Transformational change is by definition, highly disruptive. It involves significant changes to processes, structure, and technology-- and ultimately produces changes in how people do their jobs on a daily basis. Change Agents who are assigned to implement transformational change are usually charged with building readiness. Often, though, there is no comprehensive change strategy-- it's a shotgun approach mostly focused on training end users.
But we know that readiness involves much more than training! Organizational readiness, as defined in the AIM change management methodology, includes four key elements:
- The capacity of Sponsors at all levels of the organization to lead the change
- The readiness of Targets
- An awareness of how this change fits with the culture
- And the capacity of Change Agents, both in numbers and in skills, traits and personal characteristics
To truly build readiness, you have to know what the future state looks like from a behavioral perspective. If you are going to invest Change Agent resources in a true readiness effort, how will you know when you actually have achieved that readiness?
One strategy that can be highly effective is to develop a behavioral definition that answers the question, "What would readiness look like?" If you don't have a crystal clear idea of what readiness is, how will you know it when you see it? If you don't have this definition, how will impacted people know what they are supposed to do?
As Claire McCarthy Garets, a long-time user of the AIM methodology in two large healthcare organizations, and currently CEO of the Change Gang, points out, "It's not always easy to write these behavioral definitions, and you will get push-back to add flowery language and vague terms that don't mean anything-- but you need to resist these efforts and be very clear."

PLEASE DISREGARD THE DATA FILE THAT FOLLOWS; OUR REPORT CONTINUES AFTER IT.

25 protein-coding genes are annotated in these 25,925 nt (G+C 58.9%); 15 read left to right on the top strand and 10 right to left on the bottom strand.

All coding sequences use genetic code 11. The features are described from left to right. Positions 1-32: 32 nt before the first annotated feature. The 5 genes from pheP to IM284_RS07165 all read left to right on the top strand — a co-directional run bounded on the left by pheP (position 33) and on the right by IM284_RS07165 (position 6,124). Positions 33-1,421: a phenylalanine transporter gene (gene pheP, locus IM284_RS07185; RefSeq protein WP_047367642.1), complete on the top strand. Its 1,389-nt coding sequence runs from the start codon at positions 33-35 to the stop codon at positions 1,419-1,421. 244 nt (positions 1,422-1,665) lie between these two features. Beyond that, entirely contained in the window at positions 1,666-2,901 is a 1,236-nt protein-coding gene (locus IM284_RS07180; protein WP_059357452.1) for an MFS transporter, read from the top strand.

Claire used the behavioral definition approach, founded on the principles of AIM, to develop readiness for two large Epic electronic medical records implementations. A very important component of the strategy was that these definitions were developed for end users, executives, and even board members. As Claire notes, "It turns out everyone wants to know what they are supposed to do!"
While the definitions are clear and simple, there were multiple layers of detail behind them that could be used by affected roles and areas who contributed to building readiness. In addition, Claire developed a Readiness Matrix that could be used by the change management team to identify who was responsible for what. The change management team orchestrated the process to develop and socialize the readiness definitions, and then aligned and integrated all the contributors so the work could get done.
Here are a few examples of what a "Ready User" looks like:
- Uses the new processes/workflows and has job aids readily available
- Speaks positively about the change to staff and patients
A major benefit of taking this approach is that it accelerates the transformational change. It drives collaboration, alignment, and accountability! As Claire explains, "If you can engage the organization to have readiness definitions at multiple levels, you are enhancing the Sponsorship cascade." Sponsors know what they need to specifically do to express, model and reinforce their personal commitment to the transformation.
This approach to building behavioral readiness definitions can be used for any type of implementation. You may, in fact, have multiple readiness definitions-- one set for go-live, and one set for post go-live.
Providing a clear path for the future helps to make clarity out of the chaos that is so common in transformational change. It translates a vision of the future state into terms that relate directly to peoples' jobs. And for Change Agents, and change management in general, it provides a very specific picture of what change management can contribute to driving transformational change.